These days I have a very healthy respect for all animals, which my be a contributing factor in hubbies failure to persuade me that a dog would be a worthwhile addition to our family.

      I am looking forward to reading ‘The Dog Walker’ and I plan to share a few more teaser lines from the story when I am mid-read.

      Thanks for stopping by, I always enjoy reading your comments 🙂

      • Your comment about making the dog’s life hell brought back some memories of my own regarding the toy poodle of my childhood. I can remember sending him in rides down the staircase in a laundry basket and putting him inside a wicker footstool we had, telling him he was in “prison”.

        I wasn’t trying to be cruel… I was just playing! Looking back, I know it made him miserable! 😉 (especially the Santa suit I would dress him in at Christmas!) No harm done, though, as he lived to the ripe old age of 17, finishing out his years with my aunt and uncle after all the others in his life either died or moved away.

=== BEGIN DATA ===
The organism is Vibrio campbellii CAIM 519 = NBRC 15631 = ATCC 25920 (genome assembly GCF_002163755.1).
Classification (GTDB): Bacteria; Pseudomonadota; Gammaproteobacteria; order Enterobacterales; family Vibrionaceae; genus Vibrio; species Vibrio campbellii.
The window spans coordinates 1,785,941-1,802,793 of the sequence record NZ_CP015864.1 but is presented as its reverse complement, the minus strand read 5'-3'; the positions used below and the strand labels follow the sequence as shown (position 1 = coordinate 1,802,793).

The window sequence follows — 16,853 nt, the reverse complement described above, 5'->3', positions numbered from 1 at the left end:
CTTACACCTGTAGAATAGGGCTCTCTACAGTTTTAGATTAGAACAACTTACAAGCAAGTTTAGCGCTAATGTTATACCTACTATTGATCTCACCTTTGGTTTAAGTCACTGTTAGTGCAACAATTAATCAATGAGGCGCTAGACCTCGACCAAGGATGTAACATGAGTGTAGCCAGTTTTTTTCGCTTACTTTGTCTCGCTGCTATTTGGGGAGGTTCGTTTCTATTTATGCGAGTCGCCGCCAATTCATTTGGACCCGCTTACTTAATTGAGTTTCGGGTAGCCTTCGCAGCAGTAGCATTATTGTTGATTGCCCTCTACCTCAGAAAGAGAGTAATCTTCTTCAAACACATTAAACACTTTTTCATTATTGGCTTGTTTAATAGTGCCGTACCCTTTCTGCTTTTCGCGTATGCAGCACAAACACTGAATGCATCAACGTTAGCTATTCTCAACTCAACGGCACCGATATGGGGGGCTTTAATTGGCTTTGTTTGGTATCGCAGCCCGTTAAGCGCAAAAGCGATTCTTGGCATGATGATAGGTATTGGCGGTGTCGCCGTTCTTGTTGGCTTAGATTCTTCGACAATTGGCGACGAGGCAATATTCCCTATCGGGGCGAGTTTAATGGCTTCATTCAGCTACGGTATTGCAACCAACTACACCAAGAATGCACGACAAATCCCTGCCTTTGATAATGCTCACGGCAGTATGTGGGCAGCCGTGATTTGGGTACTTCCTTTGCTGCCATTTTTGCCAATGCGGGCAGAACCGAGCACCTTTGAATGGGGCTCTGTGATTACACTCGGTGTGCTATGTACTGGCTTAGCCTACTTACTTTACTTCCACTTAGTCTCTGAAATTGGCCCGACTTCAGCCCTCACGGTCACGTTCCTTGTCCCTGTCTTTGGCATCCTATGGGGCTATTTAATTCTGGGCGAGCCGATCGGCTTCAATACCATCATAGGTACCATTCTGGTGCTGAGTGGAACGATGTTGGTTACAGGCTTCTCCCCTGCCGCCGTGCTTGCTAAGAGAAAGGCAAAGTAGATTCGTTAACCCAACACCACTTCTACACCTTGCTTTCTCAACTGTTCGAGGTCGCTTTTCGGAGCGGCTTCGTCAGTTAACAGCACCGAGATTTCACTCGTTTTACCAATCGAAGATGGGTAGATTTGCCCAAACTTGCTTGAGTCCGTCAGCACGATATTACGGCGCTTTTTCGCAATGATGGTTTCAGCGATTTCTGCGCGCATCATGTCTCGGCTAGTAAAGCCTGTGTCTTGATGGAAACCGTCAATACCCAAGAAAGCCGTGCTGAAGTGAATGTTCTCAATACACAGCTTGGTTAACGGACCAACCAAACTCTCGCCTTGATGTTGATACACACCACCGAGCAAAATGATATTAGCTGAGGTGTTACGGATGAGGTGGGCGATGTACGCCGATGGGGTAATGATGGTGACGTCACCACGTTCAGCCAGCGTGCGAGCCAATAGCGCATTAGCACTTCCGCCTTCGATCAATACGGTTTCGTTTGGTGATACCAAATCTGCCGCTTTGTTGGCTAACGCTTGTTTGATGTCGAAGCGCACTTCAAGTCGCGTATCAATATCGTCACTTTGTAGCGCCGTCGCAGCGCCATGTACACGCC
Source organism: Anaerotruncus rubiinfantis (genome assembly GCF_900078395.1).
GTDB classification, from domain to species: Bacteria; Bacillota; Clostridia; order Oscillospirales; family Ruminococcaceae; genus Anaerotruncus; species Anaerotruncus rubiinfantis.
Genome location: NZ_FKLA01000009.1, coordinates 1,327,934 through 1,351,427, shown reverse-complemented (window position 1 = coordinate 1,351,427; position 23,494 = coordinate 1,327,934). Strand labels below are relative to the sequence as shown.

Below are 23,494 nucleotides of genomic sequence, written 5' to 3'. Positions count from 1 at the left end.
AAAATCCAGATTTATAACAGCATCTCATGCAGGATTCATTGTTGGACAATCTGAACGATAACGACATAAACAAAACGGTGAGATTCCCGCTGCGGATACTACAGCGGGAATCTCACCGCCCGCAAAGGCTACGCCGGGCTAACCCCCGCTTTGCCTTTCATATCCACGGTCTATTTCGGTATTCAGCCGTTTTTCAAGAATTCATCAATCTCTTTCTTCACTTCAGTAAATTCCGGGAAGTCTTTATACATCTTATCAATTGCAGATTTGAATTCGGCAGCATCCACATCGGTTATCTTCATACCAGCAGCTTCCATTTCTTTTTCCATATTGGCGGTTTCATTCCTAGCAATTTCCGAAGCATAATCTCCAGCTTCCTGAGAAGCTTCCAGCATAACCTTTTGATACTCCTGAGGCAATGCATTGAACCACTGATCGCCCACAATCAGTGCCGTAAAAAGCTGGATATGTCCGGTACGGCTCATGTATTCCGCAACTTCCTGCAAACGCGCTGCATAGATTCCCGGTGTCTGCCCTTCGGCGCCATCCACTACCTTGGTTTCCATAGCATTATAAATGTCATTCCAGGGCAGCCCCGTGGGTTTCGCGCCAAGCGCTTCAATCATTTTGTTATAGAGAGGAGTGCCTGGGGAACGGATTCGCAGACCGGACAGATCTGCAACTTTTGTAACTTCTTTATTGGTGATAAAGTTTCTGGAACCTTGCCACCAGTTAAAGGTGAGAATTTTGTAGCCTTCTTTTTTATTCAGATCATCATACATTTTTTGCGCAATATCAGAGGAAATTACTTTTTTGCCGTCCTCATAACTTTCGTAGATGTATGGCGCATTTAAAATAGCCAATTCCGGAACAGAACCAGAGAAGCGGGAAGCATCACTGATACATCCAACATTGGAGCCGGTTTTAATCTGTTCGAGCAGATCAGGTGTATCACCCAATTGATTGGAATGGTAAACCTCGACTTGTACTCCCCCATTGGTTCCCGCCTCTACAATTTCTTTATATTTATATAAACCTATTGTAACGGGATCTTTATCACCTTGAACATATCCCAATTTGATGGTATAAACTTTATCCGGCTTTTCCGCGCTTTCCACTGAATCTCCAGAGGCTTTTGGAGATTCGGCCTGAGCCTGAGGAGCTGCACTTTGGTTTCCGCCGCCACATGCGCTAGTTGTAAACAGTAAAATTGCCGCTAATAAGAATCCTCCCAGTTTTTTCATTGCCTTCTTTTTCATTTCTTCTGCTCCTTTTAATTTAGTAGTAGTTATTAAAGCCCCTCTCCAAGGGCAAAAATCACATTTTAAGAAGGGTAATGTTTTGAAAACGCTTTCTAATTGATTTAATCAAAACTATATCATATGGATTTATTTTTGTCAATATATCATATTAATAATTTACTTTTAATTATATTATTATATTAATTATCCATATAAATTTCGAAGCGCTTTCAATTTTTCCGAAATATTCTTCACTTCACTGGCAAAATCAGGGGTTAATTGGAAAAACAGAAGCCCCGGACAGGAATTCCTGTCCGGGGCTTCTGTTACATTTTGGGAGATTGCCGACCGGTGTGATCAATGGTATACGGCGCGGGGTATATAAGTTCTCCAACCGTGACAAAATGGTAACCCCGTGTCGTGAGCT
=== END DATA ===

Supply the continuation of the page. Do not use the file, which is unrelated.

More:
• I don’t think that my nan and grampy’s poodle lived to quite such a ripe old age. I think that his sudden departure from their house was a little more ‘terminal’, although I never confessed to either of them before they passed away!!

  • Great guest post. There’s just something special about the dogs in our lives, they just come to mean so much. Otis is actually snuggled up on my lap today as I blog hop. The Dog Walker sounds like a good read, enjoy it!

    • Hi Naida,

      I’m the first to admit that I am not much of an animal person, however I can appreciate completely just how easy it is to become attached to the dog in your life and to make it an important extra ‘person’ in the family.

      We always said that if we were to ever get a dog, it would have to be a ‘mans’ dog, in both stature and personality. However, as time has gone on, we both find ourselves oohing and ahhing over some of the smaller breeds of dog, so perhaps our tastes are changing with age!

      Either way, both your Otis and Lesley’s Alfred, are the cutest 🙂

Written by Yvonne